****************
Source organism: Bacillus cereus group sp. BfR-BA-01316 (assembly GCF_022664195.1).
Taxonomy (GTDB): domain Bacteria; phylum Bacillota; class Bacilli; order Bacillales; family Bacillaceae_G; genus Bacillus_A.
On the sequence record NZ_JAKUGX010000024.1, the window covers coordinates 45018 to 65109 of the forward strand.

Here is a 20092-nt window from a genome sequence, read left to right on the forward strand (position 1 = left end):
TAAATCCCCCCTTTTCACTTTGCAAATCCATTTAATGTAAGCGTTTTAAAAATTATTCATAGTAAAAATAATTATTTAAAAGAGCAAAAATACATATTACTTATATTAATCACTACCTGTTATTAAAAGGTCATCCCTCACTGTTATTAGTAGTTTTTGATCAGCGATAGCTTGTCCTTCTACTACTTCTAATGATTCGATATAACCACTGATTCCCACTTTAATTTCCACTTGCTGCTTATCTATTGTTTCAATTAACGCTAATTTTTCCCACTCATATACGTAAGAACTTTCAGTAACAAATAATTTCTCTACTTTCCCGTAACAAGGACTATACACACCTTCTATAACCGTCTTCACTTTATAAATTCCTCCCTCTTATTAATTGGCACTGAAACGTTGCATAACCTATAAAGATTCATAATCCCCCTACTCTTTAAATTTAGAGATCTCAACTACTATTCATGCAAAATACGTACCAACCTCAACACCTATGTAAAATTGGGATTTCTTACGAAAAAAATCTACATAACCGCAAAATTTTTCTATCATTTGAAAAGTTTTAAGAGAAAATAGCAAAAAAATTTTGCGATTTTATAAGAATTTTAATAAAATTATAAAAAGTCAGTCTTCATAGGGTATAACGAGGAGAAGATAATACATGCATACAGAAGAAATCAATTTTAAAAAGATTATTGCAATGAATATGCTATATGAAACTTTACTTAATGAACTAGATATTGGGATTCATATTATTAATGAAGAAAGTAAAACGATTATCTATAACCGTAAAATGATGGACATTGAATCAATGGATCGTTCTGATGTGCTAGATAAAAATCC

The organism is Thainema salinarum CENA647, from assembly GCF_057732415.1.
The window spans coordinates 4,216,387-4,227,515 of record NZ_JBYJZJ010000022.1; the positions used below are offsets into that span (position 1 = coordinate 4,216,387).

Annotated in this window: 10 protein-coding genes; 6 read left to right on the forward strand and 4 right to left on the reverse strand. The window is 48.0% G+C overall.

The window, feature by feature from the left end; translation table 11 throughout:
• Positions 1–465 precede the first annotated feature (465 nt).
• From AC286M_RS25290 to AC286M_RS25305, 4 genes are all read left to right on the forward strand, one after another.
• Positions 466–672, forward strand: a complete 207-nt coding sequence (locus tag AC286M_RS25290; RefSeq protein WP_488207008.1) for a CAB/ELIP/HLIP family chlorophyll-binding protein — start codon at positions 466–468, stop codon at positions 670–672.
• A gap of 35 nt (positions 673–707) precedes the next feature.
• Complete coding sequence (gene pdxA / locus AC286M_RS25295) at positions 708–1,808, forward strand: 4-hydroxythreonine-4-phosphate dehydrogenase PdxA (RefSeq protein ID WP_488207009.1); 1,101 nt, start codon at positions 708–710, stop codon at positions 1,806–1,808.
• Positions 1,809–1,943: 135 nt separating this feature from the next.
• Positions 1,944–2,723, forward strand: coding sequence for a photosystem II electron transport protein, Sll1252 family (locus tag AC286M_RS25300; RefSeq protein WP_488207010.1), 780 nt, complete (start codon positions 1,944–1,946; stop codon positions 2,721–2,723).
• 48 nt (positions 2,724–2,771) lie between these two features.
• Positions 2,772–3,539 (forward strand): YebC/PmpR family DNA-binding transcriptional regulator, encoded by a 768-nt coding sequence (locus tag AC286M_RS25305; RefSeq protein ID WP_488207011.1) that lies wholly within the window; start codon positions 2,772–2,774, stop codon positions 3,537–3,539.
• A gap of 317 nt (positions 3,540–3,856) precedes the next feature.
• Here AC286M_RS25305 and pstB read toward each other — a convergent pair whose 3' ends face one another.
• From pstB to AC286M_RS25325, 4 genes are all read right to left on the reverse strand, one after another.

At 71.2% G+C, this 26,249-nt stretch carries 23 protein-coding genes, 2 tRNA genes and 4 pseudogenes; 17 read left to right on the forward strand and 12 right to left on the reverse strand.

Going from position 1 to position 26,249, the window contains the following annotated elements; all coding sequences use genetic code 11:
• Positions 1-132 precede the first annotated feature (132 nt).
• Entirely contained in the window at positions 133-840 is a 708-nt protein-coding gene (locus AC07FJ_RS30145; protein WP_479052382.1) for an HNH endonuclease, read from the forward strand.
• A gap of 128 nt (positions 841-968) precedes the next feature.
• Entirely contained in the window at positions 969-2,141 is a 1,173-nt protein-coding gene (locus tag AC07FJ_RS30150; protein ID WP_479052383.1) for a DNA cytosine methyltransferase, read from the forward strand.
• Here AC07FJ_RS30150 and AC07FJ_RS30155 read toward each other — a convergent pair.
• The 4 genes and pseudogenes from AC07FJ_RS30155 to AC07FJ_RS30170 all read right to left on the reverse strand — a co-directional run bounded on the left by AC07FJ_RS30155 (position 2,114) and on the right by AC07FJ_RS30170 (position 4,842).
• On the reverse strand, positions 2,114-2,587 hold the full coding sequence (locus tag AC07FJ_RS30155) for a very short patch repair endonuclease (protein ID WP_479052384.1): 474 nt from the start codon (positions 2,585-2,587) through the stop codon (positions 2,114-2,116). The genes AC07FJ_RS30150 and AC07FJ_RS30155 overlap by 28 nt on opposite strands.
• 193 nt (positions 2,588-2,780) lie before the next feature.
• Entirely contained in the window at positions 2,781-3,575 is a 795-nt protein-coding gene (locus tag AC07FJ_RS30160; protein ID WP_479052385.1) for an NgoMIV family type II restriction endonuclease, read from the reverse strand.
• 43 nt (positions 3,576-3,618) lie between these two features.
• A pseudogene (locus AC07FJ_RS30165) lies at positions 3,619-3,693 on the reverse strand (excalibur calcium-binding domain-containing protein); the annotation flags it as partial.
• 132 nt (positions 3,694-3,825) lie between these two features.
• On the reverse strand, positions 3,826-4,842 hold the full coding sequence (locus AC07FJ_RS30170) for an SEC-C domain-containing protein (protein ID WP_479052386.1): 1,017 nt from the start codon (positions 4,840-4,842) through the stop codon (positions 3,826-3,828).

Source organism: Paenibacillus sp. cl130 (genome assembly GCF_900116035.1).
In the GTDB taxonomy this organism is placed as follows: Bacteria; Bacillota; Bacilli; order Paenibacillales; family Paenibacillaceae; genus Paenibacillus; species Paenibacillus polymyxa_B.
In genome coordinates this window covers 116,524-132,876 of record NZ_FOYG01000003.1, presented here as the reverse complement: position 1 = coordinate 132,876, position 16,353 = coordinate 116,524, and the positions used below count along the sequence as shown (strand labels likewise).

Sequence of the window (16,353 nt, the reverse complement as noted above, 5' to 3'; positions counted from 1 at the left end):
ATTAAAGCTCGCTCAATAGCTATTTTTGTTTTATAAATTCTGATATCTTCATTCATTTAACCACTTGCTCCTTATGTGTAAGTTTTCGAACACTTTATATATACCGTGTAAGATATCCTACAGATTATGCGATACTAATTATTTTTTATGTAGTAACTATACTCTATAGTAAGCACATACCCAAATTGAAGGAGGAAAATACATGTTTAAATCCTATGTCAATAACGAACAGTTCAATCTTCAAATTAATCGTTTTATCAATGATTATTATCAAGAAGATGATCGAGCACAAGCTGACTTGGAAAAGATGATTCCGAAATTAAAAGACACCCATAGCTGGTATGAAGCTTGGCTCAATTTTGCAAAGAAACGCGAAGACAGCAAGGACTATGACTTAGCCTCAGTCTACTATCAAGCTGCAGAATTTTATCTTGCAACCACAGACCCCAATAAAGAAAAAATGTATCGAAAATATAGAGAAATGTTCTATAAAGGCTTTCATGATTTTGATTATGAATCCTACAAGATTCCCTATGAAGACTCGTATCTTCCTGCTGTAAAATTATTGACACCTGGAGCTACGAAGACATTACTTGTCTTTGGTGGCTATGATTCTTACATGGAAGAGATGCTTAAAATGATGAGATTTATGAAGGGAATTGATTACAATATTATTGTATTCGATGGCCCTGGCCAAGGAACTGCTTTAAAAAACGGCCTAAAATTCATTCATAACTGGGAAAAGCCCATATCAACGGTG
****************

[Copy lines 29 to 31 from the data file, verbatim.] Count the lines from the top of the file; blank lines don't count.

• The 4 genes and pseudogenes from AC07FJ_RS30155 to AC07FJ_RS30170 all read right to left on the reverse strand — a co-directional run bounded on the left by AC07FJ_RS30155 (position 2,114) and on the right by AC07FJ_RS30170 (position 4,842).
• On the reverse strand, positions 2,114-2,587 hold the full coding sequence (locus tag AC07FJ_RS30155) for a very short patch repair endonuclease (protein ID WP_479052384.1): 474 nt from the start codon (positions 2,585-2,587) through the stop codon (positions 2,114-2,116). The genes AC07FJ_RS30150 and AC07FJ_RS30155 overlap by 28 nt on opposite strands.
• 193 nt (positions 2,588-2,780) lie before the next feature.